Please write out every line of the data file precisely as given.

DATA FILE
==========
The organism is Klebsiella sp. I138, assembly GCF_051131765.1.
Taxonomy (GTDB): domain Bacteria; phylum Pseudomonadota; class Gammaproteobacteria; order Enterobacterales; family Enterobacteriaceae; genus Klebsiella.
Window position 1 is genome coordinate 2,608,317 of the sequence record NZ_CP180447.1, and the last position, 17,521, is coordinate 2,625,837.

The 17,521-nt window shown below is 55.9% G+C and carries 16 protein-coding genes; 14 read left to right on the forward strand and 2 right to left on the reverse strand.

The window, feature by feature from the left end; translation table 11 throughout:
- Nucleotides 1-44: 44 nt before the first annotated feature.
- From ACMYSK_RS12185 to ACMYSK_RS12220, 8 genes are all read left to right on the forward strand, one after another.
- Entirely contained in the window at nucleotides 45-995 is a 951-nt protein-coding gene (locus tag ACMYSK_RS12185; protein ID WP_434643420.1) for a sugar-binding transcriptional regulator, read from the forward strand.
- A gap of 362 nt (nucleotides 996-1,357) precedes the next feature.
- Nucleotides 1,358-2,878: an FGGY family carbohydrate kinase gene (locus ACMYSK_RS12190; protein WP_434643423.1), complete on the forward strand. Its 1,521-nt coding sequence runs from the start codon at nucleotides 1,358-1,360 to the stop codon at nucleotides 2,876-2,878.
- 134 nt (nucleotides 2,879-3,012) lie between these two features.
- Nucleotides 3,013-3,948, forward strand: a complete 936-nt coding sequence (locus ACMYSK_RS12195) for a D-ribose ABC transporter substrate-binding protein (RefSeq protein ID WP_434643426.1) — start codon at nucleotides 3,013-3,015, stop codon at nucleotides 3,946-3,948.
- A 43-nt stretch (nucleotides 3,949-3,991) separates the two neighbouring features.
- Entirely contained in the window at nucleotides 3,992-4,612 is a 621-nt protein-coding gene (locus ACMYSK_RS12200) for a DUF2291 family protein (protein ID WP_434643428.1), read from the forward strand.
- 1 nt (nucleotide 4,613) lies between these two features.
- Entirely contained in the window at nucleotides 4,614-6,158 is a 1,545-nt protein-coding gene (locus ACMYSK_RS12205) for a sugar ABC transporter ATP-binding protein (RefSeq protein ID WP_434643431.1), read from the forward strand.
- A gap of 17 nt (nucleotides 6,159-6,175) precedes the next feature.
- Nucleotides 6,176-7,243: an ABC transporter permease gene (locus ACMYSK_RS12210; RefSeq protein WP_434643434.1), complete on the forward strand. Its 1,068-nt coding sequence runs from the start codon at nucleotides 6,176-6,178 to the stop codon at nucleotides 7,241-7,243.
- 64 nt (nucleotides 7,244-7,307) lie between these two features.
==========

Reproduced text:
The organism is Klebsiella sp. I138, assembly GCF_051131765.1.
Taxonomy (GTDB): domain Bacteria; phylum Pseudomonadota; class Gammaproteobacteria; order Enterobacterales; family Enterobacteriaceae; genus Klebsiella.
Window position 1 is genome coordinate 2,608,317 of the sequence record NZ_CP180447.1, and the last position, 17,521, is coordinate 2,625,837.

The 17,521-nt window shown below is 55.9% G+C and carries 16 protein-coding genes; 14 read left to right on the forward strand and 2 right to left on the reverse strand.

The window, feature by feature from the left end; translation table 11 throughout:
- Nucleotides 1-44: 44 nt before the first annotated feature.
- From ACMYSK_RS12185 to ACMYSK_RS12220, 8 genes are all read left to right on the forward strand, one after another.
- Entirely contained in the window at nucleotides 45-995 is a 951-nt protein-coding gene (locus tag ACMYSK_RS12185; protein ID WP_434643420.1) for a sugar-binding transcriptional regulator, read from the forward strand.
- A gap of 362 nt (nucleotides 996-1,357) precedes the next feature.
- Nucleotides 1,358-2,878: an FGGY family carbohydrate kinase gene (locus ACMYSK_RS12190; protein WP_434643423.1), complete on the forward strand. Its 1,521-nt coding sequence runs from the start codon at nucleotides 1,358-1,360 to the stop codon at nucleotides 2,876-2,878.
- 134 nt (nucleotides 2,879-3,012) lie between these two features.
- Nucleotides 3,013-3,948, forward strand: a complete 936-nt coding sequence (locus ACMYSK_RS12195) for a D-ribose ABC transporter substrate-binding protein (RefSeq protein ID WP_434643426.1) — start codon at nucleotides 3,013-3,015, stop codon at nucleotides 3,946-3,948.
- A 43-nt stretch (nucleotides 3,949-3,991) separates the two neighbouring features.
- Entirely contained in the window at nucleotides 3,992-4,612 is a 621-nt protein-coding gene (locus ACMYSK_RS12200) for a DUF2291 family protein (protein ID WP_434643428.1), read from the forward strand.
- 1 nt (nucleotide 4,613) lies between these two features.
- Entirely contained in the window at nucleotides 4,614-6,158 is a 1,545-nt protein-coding gene (locus ACMYSK_RS12205) for a sugar ABC transporter ATP-binding protein (RefSeq protein ID WP_434643431.1), read from the forward strand.
- A gap of 17 nt (nucleotides 6,159-6,175) precedes the next feature.
- Nucleotides 6,176-7,243: an ABC transporter permease gene (locus ACMYSK_RS12210; RefSeq protein WP_434643434.1), complete on the forward strand. Its 1,068-nt coding sequence runs from the start codon at nucleotides 6,176-6,178 to the stop codon at nucleotides 7,241-7,243.
- 64 nt (nucleotides 7,244-7,307) lie between these two features.